Teachers & Composers





Kaoru Kakizakai is one of the main disciples of Katsuya Yokoyama starting his studies in 1982.

He has appeared in several of the audio and video projects of Yokoyama sensei and taught and performed in most of the Kokusai Shakuhachi Kenshukan events since 1994.

Kakizakai sensei is one of the regular instructors and players for the Rocky Shakuhachi Camp in Colorado, USA as well as the Australian Shakuhachi Festival (since its first edition in 1999).

He has performed the works of Toru Takemitsu regularly around the world since the year 2000 and has tour Europe in several occasions both teaching and performing classical/traditional Japanese music and contemporary music. In 2002 and 2009 he released two CDs dedicated to Koten Honkyoku Music.

He is currently lecturer at the Tokyo College of Music and full time Instructor for the Kokusai Shakuhachi Kenshukan.

More information at: http://www.kakizakai.com


John Kaizan Neptune brings to the shakuhachi a new and dynamic sound and feeling entirely his own.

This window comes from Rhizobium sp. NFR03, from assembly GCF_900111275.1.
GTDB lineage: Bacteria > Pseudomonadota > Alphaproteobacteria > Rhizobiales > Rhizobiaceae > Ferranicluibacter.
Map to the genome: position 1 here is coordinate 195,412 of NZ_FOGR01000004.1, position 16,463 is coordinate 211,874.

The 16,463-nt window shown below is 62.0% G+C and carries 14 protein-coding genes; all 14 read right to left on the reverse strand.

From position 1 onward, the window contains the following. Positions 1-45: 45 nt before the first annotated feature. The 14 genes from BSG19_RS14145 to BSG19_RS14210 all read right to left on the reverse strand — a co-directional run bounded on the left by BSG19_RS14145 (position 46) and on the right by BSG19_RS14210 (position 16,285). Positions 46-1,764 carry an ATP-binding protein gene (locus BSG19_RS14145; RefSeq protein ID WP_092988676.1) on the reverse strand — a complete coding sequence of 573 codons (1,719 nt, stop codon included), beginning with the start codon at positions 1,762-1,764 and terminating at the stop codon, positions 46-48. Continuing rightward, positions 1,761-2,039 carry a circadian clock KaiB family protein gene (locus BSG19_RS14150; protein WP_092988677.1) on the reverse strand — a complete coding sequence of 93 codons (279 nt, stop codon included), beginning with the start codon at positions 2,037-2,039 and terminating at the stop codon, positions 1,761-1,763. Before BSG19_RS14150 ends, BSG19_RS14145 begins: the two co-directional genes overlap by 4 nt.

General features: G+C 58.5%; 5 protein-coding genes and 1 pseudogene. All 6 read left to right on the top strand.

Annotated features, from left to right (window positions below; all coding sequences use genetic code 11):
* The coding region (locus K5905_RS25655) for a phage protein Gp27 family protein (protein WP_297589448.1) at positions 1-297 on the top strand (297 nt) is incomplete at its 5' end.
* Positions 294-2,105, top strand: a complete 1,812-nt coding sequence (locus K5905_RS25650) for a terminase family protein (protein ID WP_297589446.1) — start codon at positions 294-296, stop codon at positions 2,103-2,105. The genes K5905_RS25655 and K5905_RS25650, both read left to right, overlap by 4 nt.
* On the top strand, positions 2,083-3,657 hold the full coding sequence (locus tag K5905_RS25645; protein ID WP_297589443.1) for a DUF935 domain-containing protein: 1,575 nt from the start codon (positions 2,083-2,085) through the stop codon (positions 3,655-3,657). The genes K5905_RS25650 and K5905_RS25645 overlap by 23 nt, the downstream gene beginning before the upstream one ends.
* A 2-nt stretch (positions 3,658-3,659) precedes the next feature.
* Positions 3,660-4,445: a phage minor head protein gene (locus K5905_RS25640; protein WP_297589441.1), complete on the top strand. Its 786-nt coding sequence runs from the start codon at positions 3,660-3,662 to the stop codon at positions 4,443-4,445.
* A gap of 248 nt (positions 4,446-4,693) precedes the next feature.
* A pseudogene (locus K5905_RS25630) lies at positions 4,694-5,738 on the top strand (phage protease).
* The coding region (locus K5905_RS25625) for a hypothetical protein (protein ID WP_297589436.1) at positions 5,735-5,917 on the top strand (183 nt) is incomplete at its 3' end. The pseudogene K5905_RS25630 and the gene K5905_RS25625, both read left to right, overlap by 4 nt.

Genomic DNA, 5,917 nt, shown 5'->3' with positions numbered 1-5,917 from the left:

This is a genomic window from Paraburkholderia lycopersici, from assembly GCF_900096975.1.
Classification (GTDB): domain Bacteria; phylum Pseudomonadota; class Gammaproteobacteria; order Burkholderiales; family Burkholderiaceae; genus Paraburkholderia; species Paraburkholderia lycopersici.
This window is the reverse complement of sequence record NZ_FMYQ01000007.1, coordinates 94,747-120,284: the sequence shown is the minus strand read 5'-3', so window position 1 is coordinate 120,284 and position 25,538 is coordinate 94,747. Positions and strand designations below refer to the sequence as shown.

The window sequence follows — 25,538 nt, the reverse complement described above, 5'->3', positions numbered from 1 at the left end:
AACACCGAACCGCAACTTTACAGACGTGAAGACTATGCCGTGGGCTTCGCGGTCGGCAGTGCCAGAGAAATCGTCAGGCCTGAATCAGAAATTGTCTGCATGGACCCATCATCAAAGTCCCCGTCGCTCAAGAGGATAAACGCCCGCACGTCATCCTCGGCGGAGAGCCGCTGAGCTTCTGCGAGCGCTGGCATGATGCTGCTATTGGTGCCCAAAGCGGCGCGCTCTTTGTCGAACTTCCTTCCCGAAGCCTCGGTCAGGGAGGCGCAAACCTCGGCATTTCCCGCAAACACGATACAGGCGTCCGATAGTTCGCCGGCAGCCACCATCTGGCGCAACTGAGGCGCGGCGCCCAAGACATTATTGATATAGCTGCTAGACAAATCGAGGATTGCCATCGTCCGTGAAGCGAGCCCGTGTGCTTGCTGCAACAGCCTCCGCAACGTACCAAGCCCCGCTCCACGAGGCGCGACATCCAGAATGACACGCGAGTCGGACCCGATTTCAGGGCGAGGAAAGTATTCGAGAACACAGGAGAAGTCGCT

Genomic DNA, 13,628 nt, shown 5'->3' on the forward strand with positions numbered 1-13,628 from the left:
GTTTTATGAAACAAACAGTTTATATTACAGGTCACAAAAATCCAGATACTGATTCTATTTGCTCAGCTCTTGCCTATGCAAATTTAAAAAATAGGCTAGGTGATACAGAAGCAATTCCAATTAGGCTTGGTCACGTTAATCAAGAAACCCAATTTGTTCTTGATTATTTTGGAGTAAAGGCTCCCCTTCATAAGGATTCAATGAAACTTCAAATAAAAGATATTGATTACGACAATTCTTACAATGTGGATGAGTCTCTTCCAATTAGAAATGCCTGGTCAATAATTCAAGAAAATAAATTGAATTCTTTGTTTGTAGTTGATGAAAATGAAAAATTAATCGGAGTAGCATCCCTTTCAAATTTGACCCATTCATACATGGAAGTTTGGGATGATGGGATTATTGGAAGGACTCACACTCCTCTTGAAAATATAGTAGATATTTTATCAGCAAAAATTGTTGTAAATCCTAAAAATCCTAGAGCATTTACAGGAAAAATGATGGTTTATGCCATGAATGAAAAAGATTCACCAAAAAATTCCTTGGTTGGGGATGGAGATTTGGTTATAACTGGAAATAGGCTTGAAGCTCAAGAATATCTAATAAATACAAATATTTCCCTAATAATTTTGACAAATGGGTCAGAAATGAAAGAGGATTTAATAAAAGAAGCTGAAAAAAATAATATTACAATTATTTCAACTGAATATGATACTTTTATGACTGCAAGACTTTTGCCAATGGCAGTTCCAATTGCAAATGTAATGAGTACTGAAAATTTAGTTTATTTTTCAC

A California-born American, Neptune received his master’s certificate in the Tozan School of Shakuhachi in 1977, at which time he was awarded the name “Kaizan” (“Sea Mountain”).

He is the author of the book SHAKUHACHI, and has performed and recorded in many countries around the world.  His second album, BAMBOO, was named Outstanding Record of the Year by the Cultural Affairs Agency of the Japanese Ministry of Education; subsequent albums (23 to date) and his concerts throughout Japan, Asia, Australia, America, and Europe have made his original music, from traditional Japanese to contemporary jazz, widely know and loved by people of all ages.